Suicide may be painless, but in the world of black comedies, it’s the cleaning up afterwards that really hurts. After her hesitant Sylvia Plath biopic, director Christine Jeffs has latched on to a solid if unexceptional script by first-time writer Megan Holley, focusing on two sisters who set up a business to disinfect crime scenes in a New Mexico backwater.
Played by Enchanted’s Amy Adams, Rose Lorkowski is an ex-cheerleader and now single mother whose dismal domestic situation is not helped by looking out for her feckless sister Norah (Young Victoria’s Emily Blunt). Throw in Steve Zahn as Rose’s married lover Mac, and Alan Arkin playing the same kind of grouchy grandpa as in Little Miss Sunshine, and Sunshine Cleaning has performers perfectly qualified for a misfit comedy.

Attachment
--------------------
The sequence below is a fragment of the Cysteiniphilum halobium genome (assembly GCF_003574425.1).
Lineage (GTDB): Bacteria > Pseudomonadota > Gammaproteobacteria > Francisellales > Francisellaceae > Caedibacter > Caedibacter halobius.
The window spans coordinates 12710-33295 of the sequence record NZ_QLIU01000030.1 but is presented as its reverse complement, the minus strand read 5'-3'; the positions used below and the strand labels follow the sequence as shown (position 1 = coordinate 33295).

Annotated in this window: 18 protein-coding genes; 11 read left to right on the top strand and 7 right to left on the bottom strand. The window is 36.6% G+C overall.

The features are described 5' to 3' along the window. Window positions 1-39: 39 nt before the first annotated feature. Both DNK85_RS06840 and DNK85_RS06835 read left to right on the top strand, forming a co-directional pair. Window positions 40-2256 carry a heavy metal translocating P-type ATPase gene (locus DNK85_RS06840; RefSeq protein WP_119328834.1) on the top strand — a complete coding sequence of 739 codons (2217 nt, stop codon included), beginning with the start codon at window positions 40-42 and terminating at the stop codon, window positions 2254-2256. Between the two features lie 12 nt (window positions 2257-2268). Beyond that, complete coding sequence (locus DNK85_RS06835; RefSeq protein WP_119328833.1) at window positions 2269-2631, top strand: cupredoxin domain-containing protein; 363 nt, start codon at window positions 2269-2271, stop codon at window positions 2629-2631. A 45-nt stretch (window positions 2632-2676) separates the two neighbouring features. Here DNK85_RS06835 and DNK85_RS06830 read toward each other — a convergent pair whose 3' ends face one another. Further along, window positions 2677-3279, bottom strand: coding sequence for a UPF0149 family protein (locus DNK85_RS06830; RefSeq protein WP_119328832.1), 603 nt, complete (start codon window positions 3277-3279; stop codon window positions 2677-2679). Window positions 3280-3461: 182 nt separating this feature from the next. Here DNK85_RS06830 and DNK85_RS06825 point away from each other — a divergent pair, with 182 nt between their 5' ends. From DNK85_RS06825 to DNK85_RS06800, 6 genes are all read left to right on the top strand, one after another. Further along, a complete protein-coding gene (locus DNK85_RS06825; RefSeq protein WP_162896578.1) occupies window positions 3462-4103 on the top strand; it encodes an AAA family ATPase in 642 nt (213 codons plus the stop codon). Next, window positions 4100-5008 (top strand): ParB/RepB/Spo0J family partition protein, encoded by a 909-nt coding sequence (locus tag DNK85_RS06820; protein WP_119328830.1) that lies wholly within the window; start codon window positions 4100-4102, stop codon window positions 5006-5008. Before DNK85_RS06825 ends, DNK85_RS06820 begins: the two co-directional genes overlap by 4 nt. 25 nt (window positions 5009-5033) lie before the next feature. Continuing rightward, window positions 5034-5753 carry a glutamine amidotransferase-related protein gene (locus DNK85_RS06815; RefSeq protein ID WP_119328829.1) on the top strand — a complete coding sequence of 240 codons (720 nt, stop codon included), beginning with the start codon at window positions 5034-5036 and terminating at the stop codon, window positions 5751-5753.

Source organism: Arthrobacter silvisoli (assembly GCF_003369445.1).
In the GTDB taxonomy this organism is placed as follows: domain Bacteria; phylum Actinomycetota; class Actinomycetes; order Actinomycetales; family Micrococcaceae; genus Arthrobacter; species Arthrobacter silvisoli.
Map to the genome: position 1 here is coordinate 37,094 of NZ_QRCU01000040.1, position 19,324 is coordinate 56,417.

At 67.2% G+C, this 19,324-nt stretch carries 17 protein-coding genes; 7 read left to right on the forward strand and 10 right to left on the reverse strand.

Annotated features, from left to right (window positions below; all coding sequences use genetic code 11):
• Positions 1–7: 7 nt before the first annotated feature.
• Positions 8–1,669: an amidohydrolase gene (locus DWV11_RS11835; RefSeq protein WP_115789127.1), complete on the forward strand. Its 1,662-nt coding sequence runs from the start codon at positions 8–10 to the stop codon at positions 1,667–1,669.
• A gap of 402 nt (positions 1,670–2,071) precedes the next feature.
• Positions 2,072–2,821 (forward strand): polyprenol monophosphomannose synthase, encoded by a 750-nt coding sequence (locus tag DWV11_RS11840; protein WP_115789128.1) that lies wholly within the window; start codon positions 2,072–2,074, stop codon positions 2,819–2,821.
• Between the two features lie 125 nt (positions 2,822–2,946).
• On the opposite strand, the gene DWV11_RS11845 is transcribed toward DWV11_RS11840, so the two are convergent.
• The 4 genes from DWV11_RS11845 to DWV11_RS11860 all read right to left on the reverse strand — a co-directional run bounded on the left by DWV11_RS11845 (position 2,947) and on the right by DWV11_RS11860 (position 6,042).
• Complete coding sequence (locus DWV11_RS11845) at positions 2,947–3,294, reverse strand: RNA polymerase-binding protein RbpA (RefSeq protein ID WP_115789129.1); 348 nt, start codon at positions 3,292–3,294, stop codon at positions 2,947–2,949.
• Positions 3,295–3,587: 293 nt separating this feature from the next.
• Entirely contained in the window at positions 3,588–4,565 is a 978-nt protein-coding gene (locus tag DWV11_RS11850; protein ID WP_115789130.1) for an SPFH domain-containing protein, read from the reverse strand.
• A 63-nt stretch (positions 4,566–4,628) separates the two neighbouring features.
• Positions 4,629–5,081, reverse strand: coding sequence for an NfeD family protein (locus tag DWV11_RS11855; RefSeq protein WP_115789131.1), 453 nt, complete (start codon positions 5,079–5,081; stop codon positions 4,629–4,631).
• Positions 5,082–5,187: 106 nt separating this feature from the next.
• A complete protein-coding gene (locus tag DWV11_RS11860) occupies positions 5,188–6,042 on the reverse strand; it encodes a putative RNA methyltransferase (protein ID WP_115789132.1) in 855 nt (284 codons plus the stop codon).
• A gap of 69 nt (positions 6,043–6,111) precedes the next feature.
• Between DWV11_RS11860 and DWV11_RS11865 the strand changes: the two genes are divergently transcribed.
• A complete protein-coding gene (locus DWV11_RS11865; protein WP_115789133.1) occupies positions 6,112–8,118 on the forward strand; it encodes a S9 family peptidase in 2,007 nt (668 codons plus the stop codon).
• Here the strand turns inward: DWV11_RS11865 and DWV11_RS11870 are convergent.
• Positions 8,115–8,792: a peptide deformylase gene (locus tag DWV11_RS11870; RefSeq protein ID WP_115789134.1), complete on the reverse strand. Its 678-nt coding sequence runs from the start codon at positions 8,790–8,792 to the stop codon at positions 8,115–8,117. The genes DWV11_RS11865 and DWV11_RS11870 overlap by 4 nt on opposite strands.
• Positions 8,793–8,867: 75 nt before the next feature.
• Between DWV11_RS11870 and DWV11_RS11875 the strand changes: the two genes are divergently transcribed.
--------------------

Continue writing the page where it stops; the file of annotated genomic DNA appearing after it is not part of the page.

Where Jeffs and Holley mess up, however, is in the details; the bile and blood-soaked aftermath the sisters frequently have to clean up is simply too icky to generate laughs, while a subplot involving Norah’s lesbian attraction to the daughter of a suicide victim is poorly developed. Admirers of SherryBaby, Waitress and other small-town tragicomedies will want to take the time to salvage some well-tuned performances here; Adams shines in a blue-collar setting, playing off Blunt’s amusingly sullen posturing, and Arkin is reliable as ever.
(15) 91min. General release from Fri 26 Jun.